Sometimes, in the middle of an age of wonders, we fail to notice them as they happen around us. True, we don’t yet have flying cars, but we all have smart phones in our pockets that are very nearly magical in themselves.1 But WC wants to focus on this age of exploratory satellites, and the visions they are giving us of places unimaginably far away.
We’ll start with Rosetta, which is orbiting Comet 67/P. We’ve been able to watch a comet in action, as the comet circled through perihelion – the point nearest the sun – we got to watch the comet’s tail happen. Comet 67/P turned out to look completely different than out expectations. Far from the assumed icy ball, it’s a a vaguely duck-shapped, sharply rocky mass.
The surface is astonishing, and opens dozens of new questions.
Science had assumed that a comet’s head, passing close to the sun and the dense solar wind at very high speed, would be polished smooth. Instead, we see this. How and why remain to be answered. Very nearly real time photos from a comet as it circles the sun. Amazing.
While all that was going on, NASA’s Cassini spacecraft was exploring the moons of Saturn, most recently Dione.
That line behind the upper third of Dione is the rings of Saturn. Imagine the view of Saturn and its rings from the surface of Dione. Amazing.
And then there is New Horizons, NASA’s nine year long, 3 billion mile satellite expedition to Pluto and its moon, Charon. New Horizons is so far away from the Sun that it barely gets any solar power. It is very slowly spooling extraordinary photos back to Earth. Including photos of Pluto’s moon, Charon.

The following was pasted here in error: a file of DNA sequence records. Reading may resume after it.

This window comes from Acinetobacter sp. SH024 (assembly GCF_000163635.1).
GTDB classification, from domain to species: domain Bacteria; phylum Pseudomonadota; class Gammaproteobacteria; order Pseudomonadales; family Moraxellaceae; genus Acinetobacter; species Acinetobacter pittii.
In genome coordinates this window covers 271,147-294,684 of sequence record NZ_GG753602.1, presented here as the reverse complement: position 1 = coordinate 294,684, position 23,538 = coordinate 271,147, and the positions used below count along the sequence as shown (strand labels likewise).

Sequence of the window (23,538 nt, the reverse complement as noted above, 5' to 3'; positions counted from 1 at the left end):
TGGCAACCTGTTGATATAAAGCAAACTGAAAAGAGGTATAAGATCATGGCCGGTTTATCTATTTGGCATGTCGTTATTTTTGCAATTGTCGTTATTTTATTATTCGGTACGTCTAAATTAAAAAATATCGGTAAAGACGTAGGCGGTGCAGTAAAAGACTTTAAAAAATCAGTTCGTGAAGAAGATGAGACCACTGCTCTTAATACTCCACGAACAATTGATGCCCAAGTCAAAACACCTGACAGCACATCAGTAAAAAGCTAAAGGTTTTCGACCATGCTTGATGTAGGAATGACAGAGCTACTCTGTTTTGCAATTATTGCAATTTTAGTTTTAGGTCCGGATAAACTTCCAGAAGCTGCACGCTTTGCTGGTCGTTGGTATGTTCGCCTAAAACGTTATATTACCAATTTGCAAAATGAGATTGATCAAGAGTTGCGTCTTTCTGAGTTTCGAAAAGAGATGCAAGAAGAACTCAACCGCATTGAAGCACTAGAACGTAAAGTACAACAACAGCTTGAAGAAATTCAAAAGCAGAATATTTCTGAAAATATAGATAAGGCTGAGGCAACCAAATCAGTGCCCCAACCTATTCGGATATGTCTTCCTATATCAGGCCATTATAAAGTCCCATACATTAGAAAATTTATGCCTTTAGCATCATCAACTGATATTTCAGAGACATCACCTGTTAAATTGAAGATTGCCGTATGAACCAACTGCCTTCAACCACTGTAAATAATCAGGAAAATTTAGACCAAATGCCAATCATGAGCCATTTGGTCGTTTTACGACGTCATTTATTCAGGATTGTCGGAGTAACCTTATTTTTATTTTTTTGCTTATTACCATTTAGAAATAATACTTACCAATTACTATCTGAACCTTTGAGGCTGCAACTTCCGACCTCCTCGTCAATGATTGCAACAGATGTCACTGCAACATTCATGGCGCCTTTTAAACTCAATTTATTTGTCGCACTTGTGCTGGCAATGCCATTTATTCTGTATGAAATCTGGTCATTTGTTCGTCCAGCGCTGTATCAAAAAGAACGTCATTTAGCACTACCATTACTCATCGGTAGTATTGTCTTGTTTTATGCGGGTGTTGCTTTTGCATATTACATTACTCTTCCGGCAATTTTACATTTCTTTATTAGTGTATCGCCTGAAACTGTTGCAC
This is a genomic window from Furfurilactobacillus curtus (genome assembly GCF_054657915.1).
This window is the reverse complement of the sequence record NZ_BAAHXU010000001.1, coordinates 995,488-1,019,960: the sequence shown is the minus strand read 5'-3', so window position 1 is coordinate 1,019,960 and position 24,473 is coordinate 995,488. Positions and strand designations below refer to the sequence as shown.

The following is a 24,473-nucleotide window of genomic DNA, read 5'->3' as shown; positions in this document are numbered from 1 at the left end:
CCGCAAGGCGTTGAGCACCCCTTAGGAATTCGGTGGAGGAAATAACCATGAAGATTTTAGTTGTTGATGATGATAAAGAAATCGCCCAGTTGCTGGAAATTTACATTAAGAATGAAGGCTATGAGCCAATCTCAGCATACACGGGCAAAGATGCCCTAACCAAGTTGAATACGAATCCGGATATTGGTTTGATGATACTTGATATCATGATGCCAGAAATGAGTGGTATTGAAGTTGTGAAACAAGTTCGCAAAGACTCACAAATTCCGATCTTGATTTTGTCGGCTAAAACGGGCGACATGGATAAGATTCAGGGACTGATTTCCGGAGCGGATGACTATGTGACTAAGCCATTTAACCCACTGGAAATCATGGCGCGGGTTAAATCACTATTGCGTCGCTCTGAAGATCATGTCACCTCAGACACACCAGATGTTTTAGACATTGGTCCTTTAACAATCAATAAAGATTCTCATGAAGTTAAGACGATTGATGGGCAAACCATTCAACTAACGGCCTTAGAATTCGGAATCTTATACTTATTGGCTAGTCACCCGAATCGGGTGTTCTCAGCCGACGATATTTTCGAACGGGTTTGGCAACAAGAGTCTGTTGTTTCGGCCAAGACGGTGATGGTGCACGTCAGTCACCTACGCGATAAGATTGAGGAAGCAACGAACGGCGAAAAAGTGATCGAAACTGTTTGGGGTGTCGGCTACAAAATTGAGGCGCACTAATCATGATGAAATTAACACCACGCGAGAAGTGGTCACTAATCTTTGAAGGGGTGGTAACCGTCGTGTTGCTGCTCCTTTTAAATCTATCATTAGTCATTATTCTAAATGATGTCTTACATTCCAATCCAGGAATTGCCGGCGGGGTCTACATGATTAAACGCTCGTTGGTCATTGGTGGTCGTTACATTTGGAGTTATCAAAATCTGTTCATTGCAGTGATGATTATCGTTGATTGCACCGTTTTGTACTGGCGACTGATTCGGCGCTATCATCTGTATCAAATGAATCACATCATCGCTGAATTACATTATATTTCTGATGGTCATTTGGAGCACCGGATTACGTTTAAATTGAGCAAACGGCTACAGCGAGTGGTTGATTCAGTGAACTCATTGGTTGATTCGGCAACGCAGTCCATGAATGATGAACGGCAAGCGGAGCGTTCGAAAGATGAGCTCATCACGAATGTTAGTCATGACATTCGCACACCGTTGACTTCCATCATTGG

Again, what created the long scarp extending half the width of Charon? Why is Charon asymmetrical?
Or what about Pluto’s 11,000 foot tall ice mountains and nitrogen glaciers?
The sheer variety across our solar system beggars description. And as huge and as varied as our solar system is, it is just one of billions of planetary systems in millions of galaxies. We cannot begin to imagine what else remains to be seen and studied.
In this single calendar year we have seen closeup photos of a comet, photos of all of Saturn’s major moons, and viewed pictures of our furthest dwarf planet and its moon. And confirmed the presence of liquid water on Mars.
If that doesn’t appeal to your sense of wonder, if that doesn’t give you a sense of perspective as we deal with the workaday problems on our tiny little planet, well, you may be reading the wrong blog.
- It doesn’t stop being magical even when you know how it is done. – Terry Pratchett ↩